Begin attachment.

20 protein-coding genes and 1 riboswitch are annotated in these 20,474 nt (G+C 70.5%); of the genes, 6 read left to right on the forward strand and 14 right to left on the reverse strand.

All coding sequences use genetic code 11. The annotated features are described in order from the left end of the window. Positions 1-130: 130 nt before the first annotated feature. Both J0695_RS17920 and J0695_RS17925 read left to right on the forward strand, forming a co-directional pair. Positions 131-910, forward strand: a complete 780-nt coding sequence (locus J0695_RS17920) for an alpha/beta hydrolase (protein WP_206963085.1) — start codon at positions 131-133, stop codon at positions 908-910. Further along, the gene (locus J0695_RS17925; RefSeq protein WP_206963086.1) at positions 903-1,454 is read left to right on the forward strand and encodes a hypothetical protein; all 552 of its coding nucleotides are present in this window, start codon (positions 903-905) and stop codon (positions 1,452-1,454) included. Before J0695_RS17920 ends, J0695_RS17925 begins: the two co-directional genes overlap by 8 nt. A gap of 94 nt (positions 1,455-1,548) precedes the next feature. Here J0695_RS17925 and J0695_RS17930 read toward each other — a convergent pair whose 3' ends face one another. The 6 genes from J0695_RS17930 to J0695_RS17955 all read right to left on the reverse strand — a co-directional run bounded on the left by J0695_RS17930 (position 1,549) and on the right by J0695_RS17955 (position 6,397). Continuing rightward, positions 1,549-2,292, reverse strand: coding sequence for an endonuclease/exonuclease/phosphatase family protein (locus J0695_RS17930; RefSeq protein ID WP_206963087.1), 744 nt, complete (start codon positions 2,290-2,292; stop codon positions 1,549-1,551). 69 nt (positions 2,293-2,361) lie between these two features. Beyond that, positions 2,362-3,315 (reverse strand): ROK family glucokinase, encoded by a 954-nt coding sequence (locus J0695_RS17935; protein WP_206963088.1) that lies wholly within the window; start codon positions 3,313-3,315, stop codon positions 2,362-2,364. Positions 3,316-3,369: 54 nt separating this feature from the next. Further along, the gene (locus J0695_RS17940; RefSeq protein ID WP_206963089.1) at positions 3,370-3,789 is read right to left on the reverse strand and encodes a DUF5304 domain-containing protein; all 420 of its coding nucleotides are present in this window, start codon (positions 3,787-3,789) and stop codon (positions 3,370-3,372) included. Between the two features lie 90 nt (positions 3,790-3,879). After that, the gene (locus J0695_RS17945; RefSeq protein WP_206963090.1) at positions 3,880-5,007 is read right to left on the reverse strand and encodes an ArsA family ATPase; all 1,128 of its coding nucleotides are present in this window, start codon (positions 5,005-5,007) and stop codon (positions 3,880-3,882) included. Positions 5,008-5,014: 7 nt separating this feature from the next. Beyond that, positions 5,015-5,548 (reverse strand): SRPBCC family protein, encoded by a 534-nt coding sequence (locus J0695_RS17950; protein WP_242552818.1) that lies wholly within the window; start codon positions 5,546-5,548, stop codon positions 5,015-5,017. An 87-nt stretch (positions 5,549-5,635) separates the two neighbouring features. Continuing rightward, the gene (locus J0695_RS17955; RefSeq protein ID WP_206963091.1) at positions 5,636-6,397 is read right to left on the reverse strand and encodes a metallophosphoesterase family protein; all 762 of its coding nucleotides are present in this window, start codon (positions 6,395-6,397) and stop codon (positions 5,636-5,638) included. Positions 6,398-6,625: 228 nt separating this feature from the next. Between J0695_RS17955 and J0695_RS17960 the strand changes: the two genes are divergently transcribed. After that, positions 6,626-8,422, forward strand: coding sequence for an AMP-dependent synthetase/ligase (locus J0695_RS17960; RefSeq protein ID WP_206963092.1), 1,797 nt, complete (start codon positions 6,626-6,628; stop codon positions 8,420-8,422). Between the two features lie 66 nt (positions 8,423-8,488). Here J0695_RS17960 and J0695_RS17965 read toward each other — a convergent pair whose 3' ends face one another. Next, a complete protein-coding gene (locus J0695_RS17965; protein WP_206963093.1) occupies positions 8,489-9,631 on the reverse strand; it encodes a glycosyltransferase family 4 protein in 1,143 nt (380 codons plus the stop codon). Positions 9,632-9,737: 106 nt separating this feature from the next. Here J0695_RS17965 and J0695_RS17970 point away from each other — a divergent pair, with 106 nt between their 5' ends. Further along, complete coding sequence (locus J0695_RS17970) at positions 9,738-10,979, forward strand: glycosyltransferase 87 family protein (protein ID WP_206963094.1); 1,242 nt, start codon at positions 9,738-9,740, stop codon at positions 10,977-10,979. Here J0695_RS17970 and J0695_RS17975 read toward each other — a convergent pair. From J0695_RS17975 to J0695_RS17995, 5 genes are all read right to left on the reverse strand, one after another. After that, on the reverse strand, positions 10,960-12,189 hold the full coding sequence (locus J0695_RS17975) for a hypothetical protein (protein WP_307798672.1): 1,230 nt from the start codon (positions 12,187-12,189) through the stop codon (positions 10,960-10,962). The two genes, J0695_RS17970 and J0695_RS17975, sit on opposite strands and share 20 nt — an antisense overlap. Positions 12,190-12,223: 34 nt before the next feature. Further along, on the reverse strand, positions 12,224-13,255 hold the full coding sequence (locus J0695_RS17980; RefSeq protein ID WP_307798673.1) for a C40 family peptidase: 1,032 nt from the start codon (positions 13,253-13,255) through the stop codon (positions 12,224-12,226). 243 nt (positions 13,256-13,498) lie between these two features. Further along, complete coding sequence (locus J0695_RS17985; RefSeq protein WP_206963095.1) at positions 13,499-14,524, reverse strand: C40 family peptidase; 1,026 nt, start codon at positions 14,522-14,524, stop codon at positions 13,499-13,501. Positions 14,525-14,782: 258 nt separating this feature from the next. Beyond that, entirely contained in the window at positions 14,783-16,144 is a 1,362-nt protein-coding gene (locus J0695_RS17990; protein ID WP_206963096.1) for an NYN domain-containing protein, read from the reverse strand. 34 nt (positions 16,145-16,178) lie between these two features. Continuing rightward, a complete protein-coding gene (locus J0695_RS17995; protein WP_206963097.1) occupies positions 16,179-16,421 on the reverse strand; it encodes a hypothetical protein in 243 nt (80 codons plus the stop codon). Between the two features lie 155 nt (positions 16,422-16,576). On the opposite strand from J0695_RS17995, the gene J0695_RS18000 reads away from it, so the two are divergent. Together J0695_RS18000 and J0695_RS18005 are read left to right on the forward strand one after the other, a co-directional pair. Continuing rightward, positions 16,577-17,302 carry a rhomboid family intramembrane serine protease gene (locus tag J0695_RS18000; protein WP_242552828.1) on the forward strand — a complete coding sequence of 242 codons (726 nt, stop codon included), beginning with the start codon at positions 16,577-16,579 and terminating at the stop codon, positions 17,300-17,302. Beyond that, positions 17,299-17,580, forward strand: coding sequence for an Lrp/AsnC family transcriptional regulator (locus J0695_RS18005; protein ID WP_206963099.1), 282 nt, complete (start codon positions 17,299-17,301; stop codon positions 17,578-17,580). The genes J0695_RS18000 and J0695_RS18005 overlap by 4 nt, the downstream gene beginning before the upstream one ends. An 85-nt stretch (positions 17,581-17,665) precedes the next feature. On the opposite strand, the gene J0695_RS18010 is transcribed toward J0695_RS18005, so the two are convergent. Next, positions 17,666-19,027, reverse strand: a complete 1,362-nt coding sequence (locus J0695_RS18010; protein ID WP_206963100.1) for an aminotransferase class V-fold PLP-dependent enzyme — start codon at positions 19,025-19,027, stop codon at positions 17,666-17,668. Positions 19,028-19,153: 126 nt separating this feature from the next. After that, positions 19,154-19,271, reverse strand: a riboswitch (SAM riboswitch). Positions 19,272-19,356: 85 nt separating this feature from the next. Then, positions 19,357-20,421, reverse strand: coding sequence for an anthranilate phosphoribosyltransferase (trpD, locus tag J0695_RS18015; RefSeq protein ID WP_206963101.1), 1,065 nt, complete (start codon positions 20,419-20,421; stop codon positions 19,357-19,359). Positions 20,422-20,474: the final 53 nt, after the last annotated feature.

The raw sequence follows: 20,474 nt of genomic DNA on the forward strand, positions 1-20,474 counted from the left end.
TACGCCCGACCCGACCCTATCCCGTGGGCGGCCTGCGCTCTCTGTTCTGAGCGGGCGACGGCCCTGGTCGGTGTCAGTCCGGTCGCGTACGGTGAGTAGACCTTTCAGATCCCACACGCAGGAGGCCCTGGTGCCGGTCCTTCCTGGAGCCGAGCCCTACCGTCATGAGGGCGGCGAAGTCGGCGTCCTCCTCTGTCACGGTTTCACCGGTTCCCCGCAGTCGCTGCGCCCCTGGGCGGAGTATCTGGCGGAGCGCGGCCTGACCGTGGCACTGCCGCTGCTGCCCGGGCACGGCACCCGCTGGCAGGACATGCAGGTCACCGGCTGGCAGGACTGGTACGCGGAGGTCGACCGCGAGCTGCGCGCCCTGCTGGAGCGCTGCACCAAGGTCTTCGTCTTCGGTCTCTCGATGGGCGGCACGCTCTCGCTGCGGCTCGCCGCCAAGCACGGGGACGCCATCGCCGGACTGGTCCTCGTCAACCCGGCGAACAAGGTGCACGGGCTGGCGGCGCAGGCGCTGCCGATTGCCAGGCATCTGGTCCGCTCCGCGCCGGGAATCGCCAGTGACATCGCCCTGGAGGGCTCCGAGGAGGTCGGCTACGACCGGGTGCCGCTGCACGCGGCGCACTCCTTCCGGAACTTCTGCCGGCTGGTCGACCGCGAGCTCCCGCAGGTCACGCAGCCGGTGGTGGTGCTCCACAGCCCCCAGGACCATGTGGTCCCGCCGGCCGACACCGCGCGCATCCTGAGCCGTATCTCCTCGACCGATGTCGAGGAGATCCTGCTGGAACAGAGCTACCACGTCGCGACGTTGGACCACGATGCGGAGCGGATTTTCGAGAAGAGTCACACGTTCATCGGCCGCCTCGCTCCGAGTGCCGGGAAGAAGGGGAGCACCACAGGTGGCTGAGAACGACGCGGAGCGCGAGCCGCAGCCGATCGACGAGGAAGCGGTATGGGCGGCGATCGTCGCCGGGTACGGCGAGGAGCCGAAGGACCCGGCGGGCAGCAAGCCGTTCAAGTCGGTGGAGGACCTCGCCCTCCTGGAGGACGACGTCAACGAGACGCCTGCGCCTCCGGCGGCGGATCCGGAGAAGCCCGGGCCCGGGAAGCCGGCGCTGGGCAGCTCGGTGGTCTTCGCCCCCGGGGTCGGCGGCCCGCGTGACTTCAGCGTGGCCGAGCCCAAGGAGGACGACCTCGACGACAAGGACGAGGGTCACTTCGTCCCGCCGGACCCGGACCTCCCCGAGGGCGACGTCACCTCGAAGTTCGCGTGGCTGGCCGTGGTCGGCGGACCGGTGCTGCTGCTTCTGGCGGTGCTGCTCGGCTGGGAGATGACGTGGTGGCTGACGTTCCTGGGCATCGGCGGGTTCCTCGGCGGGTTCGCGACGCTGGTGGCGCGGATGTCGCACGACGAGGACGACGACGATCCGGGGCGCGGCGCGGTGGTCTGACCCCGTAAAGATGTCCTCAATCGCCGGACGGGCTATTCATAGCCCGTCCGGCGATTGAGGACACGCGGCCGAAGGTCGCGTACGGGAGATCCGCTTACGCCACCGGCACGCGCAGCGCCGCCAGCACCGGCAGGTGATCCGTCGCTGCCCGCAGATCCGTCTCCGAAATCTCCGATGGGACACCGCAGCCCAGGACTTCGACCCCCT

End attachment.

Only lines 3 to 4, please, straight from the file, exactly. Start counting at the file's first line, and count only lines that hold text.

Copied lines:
The raw sequence follows: 20,474 nt of genomic DNA on the forward strand, positions 1-20,474 counted from the left end.
TACGCCCGACCCGACCCTATCCCGTGGGCGGCCTGCGCTCTCTGTTCTGAGCGGGCGACGGCCCTGGTCGGTGTCAGTCCGGTCGCGTACGGTGAGTAGACCTTTCAGATCCCACACGCAGGAGGCCCTGGTGCCGGTCCTTCCTGGAGCCGAGCCCTACCGTCATGAGGGCGGCGAAGTCGGCGTCCTCCTCTGTCACGGTTTCACCGGTTCCCCGCAGTCGCTGCGCCCCTGGGCGGAGTATCTGGCGGAGCGCGGCCTGACCGTGGCACTGCCGCTGCTGCCCGGGCACGGCACCCGCTGGCAGGACATGCAGGTCACCGGCTGGCAGGACTGGTACGCGGAGGTCGACCGCGAGCTGCGCGCCCTGCTGGAGCGCTGCACCAAGGTCTTCGTCTTCGGTCTCTCGATGGGCGGCACGCTCTCGCTGCGGCTCGCCGCCAAGCACGGGGACGCCATCGCCGGACTGGTCCTCGTCAACCCGGCGAACAAGGTGCACGGGCTGGCGGCGCAGGCGCTGCCGATTGCCAGGCATCTGGTCCGCTCCGCGCCGGGAATCGCCAGTGACATCGCCCTGGAGGGCTCCGAGGAGGTCGGCTACGACCGGGTGCCGCTGCACGCGGCGCACTCCTTCCGGAACTTCTGCCGGCTGGTCGACCGCGAGCTCCCGCAGGTCACGCAGCCGGTGGTGGTGCTCCACAGCCCCCAGGACCATGTGGTCCCGCCGGCCGACACCGCGCGCATCCTGAGCCGTATCTCCTCGACCGATGTCGAGGAGATCCTGCTGGAACAGAGCTACCACGTCGCGACGTTGGACCACGATGCGGAGCGGATTTTCGAGAAGAGTCACACGTTCATCGGCCGCCTCGCTCCGAGTGCCGGGAAGAAGGGGAGCACCACAGGTGGCTGAGAACGACGCGGAGCGCGAGCCGCAGCCGATCGACGAGGAAGCGGTATGGGCGGCGATCGTCGCCGGGTACGGCGAGGAGCCGAAGGACCCGGCGGGCAGCAAGCCGTTCAAGTCGGTGGAGGACCTCGCCCTCCTGGAGGACGACGTCAACGAGACGCCTGCGCCTCCGGCGGCGGATCCGGAGAAGCCCGGGCCCGGGAAGCCGGCGCTGGGCAGCTCGGTGGTCTTCGCCCCCGGGGTCGGCGGCCCGCGTGACTTCAGCGTGGCCGAGCCCAAGGAGGACGACCTCGACGACAAGGACGAGGGTCACTTCGTCCCGCCGGACCCGGACCTCCCCGAGGGCGACGTCACCTCGAAGTTCGCGTGGCTGGCCGTGGTCGGCGGACCGGTGCTGCTGCTTCTGGCGGTGCTGCTCGGCTGGGAGATGACGTGGTGGCTGACGTTCCTGGGCATCGGCGGGTTCCTCGGCGGGTTCGCGACGCTGGTGGCGCGGATGTCGCACGACGAGGACGACGACGATCCGGGGCGCGGCGCGGTGGTCTGACCCCGTAAAGATGTCCTCAATCGCCGGACGGGCTATTCATAGCCCGTCCGGCGATTGAGGACACGCGGCCGAAGGTCGCGTACGGGAGATCCGCTTACGCCACCGGCACGCGCAGCGCCGCCAGCACCGGCAGGTGATCCGTCGCTGCCCGCAGATCCGTCTCCGAAATCTCCGATGGGACACCGCAGCCCAGGACTTCGACCCCCT